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Electromyography and neuromuscular disorders clinical and electrophysiologic correlations. By David C. Preston and Barbara C

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skillfully handles the still thorny issue of correlation of implied M R imaging-defined pathology and clinical disability,
without overstepping the boundaries of current knowledge.
The final chapter, with Donald W. Paty, is a useful review of
the role of M R in modern clinical trials, drawing on the
considerable experience and insight of the contributors.
Whereas the literature of this burgeoning field may still be
encompassed by its active participants, most will benefit
from this assessment of the current state of the art. This reviewer flagged quite a number of pages for future reference.
Updated editions of this book can be expected. They would
benefit from publication of the figures on a higher grade paper and replacement of the earlier, lower resolution images
that otherwise nicely complement the text.
jerry S. Wolinsky, MD
Houston, T X
Electromyography and Neuromuscular Disorders,
Clinical and Electrophysiologic Correlations
By David C. Preston and Barbara C. Shapiro
Boston, Butterworth-Heinemann, 1998
581 pp, illustrated
The authors have written this book for physicians who perform and interpret nerve conduction studies and electromyography in patients with neuromuscular disorders. The text is
designed to integrate electrodiagnosis in the evaluation and
treatment of patients with neuromuscular disease. It is organized into two main parts. The first sections deal with nerve
conduction studies, electromyography, and clinical-electrophysiologic correlation. The second part deals with diseases
including mononeuropathy, polyneuropathy, motor neuron
disease, radiculopathy, and disorders of neuromuscular transmission and muscle. The authors, who direct neuromuscular
units, emphasize that these studies extend the neuromuscular
examination, and therefore, the interpretation reflects the
clinical ability of the examiner. This stresses the point that
physicians, who perform these electrodiagnostic studies, must
be trained also in neurology and neuromuscular disease. Emphasis is placed on the specific studies performed in each
patient to establish a diagnosis and answer the clinical questions. Because the studies rely o n technical equipment and
methods, it is also essential that the person performing these
studies be well trained and versed in the use and upkeep of
the electrophysiologic equipment.
430
Annals of Neurology
Vol 44
No 3
September 1998
The book is well illustrated and there are excellent photographs of humans with placement of the electrodes both
for nerve conduction studies and electromyography. It is unfortunate that, with the modern technology available, the authors still measure nerve action potentials to peek as well as
onset. Early studies, without the use of modern electronic
averagers, had to measure to peek because of the difficulty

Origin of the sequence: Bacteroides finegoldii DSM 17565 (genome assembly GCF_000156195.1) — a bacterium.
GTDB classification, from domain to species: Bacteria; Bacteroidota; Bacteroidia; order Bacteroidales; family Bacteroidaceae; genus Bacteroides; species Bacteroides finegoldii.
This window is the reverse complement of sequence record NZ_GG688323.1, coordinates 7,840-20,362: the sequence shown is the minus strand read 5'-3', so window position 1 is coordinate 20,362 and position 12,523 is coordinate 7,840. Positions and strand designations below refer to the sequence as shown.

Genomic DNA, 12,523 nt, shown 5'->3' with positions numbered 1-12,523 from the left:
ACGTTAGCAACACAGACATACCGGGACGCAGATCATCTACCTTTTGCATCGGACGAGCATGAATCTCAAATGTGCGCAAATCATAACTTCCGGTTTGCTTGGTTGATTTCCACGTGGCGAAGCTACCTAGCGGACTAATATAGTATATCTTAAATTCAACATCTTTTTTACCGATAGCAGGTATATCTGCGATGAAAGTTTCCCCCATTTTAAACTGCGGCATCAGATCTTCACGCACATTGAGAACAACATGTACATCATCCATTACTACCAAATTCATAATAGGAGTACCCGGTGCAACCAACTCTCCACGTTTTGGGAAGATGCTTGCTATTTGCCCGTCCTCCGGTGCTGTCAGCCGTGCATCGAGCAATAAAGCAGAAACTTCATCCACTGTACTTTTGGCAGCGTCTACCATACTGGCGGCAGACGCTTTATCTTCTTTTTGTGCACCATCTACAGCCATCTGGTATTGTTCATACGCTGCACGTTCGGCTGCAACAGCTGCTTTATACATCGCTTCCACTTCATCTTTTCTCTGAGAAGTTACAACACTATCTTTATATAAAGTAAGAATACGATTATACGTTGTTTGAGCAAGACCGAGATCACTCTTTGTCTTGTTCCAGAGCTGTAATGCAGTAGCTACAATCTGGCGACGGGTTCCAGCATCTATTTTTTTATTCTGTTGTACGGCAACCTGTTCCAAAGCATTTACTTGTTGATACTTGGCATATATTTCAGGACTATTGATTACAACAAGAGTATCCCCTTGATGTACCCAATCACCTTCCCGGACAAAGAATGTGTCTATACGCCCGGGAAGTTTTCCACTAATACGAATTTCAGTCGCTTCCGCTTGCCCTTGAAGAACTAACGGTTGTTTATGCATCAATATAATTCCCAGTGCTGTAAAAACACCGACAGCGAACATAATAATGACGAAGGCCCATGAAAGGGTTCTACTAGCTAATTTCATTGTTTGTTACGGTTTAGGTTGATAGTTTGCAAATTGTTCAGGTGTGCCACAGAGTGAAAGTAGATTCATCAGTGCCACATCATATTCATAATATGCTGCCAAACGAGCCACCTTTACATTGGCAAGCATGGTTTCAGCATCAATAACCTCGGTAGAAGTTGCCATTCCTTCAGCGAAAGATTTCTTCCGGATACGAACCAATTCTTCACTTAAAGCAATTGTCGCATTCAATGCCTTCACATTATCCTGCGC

with determining the onset of the potential. With current
equipment, averaged nerve action potential onset should be
visible, allowing accurate measurement to onset. The authors
describe common artifacts of the techniques and stress the
importance of recording in a warm laboratory with the patient's temperature at 33" to 34°C to avoid cooling artifact.
The chapters dealing with the localization of lesions in peripheral nerves, plexus, and roots are excellent and make the
text valuable to all clinicians involved in the evaluation of
these patients. Each of the chapters has excellent descriptions, diagrams, tables, and case reports with specific electromyographic data. There are excellent discussions of the clinical, anatomical, and physiologic correlations. The chapters
dealing with muscle disease are not as well presented as those
dealing with focal nerve lesions.
The book would be improved if there was further discussion of single-fiber electromyography and its value in the
evaluation of patients with neurogenic and myopathic disorders as well as those with disorders of neuromuscular transmission. The appendix would be improved if it included
data, from the world literature, of normal values of nerve
conduction and motor unit parameters in children and
adults of different ages. Normal data, with means and standard deviations, would be of more value than means with
greater or less than symbols. The book would be more authoritative if there were more references, including the original reports of normal and abnormal data.
Overall, the book is well written and illustrated, and it
fulfills the objectives of the authors to integrate electrodiagnosis with the clinical evaluation of patients with neuromuscular disorders. Physicians with the appropriate training and
background will enjoy reading this text and using it to help
them in their electrophysiologic studies of patients.
Richard F. Mayer, MD
Baltimore, M D
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correlation, preston, clinical, electromyography, disorder, electrophysiologic, david, neuromuscular, barbara
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